Pleasantville athletic director, 7 supervisors may face layoffs

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PLEASANTVILLE – The school district could be in the hole financially by the end of the year unless its leaders and the incoming school board take immediate and “difficult” action, Robert Swartz, the district’s accounting consultant warned.

Swartz told the Board of Education that the district could spend through its financial reserves of $6 million before the fiscal year ends June 30.

“I don’t want to tell you this, but I have to,” he said at the board’s Tuesday, Dec. 11 meeting. “I need to scare you. I am very concerned about the fiscal stability of the district.”

Because of unbudgeted raises, the cost of legal settlements, $1.2 million in mold removal costs and the unforeseen expenses created by Hurricane Sandy, district spending is over budget this year, he said.

“I hate to do this before the holidays, but you have to hear this,” he said. “It’s not a good situation.”

Swartz’s presentation warned of difficult days ahead for the new Board of Education, which will be sworn in Tuesday, Jan. 8. The board will need to make cuts in this year’s operating budget.

“If you do not take immediate steps, you may end up in a deficit before the end of the year,” he said.

“You need to cut back now wherever you can – and do it immediately.”

Because the budget has few areas to cut from other than salaries and personnel, Swartz warned that the board will find it “very difficult to find ways to rein in costs.”

Eight Rice notices were mailed out to district supervisors, including athletic director Derrick Carrington, and those layoffs could take effect by mid-February, Superintendent Garnell Bailey said.

Other layoffs could happen as well.

“In the middle of February when students have bonded with a teacher, that teacher is going to walk out of the room and a new face will walk in,” said Jean Hovey, president of the Pleasantville Education Association.

Andrea Turner, president of the Pleasantville Administrators Association, warned that cuts in administrators would leave the district shorthanded.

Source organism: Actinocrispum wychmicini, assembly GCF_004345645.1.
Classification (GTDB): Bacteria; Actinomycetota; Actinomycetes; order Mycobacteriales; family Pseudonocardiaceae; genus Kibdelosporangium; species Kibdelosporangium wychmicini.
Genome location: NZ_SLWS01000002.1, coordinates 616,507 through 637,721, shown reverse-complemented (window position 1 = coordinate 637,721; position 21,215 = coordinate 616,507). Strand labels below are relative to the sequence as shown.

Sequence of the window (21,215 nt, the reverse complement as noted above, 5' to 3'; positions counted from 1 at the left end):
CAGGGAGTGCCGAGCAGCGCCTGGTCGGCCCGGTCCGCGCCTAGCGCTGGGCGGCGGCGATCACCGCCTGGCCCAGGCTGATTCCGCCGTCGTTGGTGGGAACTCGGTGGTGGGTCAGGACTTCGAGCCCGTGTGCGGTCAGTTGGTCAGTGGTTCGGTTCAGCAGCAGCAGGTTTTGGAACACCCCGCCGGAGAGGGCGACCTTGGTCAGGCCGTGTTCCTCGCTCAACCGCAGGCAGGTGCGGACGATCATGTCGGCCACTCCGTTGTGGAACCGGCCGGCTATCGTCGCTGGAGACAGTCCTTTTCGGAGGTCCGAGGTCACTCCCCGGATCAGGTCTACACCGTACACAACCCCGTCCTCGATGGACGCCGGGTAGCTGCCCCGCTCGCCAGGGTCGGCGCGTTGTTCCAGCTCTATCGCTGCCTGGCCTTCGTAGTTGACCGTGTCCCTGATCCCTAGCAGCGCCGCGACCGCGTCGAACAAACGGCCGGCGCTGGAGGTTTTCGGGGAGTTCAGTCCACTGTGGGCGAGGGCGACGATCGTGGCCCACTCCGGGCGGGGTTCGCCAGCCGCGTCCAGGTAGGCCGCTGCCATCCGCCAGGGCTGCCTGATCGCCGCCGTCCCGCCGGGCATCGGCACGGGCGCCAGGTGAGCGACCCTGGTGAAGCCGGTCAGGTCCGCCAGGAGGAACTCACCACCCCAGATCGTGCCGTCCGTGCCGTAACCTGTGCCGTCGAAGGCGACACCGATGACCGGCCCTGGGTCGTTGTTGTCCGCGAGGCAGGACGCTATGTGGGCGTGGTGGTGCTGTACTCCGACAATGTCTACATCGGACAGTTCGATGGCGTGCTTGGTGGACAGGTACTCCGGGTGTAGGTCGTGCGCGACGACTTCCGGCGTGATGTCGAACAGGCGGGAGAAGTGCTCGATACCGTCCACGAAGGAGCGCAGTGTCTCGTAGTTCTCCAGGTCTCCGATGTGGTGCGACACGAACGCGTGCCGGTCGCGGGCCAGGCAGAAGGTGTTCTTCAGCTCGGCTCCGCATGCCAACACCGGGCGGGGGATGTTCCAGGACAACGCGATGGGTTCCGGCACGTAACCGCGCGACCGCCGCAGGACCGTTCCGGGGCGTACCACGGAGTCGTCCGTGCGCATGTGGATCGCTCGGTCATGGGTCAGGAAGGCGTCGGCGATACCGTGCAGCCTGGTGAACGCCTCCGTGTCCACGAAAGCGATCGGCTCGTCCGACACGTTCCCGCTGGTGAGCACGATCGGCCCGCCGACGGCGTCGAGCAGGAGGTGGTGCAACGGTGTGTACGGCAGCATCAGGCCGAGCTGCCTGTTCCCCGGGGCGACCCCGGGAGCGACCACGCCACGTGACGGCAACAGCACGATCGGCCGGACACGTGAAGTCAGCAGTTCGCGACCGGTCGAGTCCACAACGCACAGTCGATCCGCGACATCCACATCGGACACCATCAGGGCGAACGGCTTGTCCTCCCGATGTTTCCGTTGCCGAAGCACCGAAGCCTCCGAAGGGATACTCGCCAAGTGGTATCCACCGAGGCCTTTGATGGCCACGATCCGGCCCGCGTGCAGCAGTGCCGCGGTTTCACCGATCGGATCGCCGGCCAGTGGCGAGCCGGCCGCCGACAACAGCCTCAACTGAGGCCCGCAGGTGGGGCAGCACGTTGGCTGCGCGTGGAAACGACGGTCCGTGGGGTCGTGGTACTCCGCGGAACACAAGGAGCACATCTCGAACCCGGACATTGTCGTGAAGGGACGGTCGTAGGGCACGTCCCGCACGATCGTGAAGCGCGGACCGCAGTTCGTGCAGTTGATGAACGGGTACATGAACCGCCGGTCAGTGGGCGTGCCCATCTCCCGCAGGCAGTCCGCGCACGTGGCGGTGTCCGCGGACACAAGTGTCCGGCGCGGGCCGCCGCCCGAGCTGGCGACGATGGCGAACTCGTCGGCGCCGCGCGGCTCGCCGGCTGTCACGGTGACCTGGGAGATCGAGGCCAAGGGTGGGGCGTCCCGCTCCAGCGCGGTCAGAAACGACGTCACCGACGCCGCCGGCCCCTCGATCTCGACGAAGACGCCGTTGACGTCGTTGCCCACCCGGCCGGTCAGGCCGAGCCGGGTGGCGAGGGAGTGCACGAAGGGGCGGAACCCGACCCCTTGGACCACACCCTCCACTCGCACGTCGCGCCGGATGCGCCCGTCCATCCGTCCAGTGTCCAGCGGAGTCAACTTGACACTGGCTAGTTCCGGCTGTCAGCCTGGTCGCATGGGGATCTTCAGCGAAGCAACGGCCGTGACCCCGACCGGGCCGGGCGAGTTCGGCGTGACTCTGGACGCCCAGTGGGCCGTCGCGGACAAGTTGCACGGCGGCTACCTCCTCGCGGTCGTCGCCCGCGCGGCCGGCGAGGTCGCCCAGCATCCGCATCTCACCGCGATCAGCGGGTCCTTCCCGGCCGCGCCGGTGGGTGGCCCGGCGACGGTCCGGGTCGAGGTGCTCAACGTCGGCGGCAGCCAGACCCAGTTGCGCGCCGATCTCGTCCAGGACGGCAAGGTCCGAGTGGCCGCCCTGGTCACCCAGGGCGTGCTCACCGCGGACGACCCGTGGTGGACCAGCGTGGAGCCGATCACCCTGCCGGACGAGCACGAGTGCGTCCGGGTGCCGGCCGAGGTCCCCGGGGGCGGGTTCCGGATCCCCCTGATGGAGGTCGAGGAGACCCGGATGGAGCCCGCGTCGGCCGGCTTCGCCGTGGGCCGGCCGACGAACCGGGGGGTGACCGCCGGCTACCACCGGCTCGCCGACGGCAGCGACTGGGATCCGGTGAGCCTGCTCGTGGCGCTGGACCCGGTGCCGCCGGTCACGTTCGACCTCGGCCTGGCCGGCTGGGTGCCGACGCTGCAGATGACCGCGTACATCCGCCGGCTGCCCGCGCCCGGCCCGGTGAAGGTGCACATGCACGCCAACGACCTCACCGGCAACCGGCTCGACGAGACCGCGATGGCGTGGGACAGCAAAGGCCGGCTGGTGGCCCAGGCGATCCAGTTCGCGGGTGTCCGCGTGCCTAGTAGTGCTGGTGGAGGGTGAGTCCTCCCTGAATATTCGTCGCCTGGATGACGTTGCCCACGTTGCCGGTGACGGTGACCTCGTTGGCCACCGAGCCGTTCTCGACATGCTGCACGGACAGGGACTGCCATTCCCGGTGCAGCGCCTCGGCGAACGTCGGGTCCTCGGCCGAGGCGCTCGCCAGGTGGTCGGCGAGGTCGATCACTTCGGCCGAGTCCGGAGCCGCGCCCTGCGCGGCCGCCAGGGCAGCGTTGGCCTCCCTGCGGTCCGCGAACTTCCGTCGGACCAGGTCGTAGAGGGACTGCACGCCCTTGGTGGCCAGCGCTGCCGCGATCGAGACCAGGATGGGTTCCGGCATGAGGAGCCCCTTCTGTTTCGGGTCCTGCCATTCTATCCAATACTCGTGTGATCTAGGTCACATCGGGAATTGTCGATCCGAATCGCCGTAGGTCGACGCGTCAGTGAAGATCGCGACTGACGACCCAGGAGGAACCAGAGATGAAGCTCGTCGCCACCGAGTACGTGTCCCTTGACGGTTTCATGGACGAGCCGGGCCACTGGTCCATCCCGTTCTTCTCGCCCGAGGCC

“Who will fill the void?” she asked. Of the eight supervisors, six have bumping privileges and would most likely return to the classroom. As a result, six teachers would be let go instead. Two administrators would be unemployed.

Hovey, for example, wondered who would take Carrington’s place in making all of the decisions that are needed to orchestrate the schedules of the school’s many sports teams.

Bailey said she has not made that decision yet.

State-appointed board monitor James Riehman said he had thought the district could affordthe pay raises that were given to some administrators earlier this year.

“But now I will have to closely monitor the situation and make reports to the board.”

He had also said the budget could withstand the mold removal project when the cost was estimated to be around $450,000.

Joanne Famularo voiced her concerns about why Riehman didn’t relay the growing mold removal costs to the board as they swelled past $1 million.

Pleasantville’s problems won’t go away in the 2012-2013 or in 2013-2014 school years, Swartz warned, because of the district’s shrinking reserves.

Pleasantville is likely to receive less state aid on top of an expected decrease of millions of dollars in federal aid.

Combined with the state’s 2 percent cap on budget increases, it is likely Pleasantville will have to make more cuts in future years, he said.

Meanwhile, the district’s need to fund a project to vent methane gas from a landfill underneath the high school and the middle school could further undermine its financial position, Swartz said.


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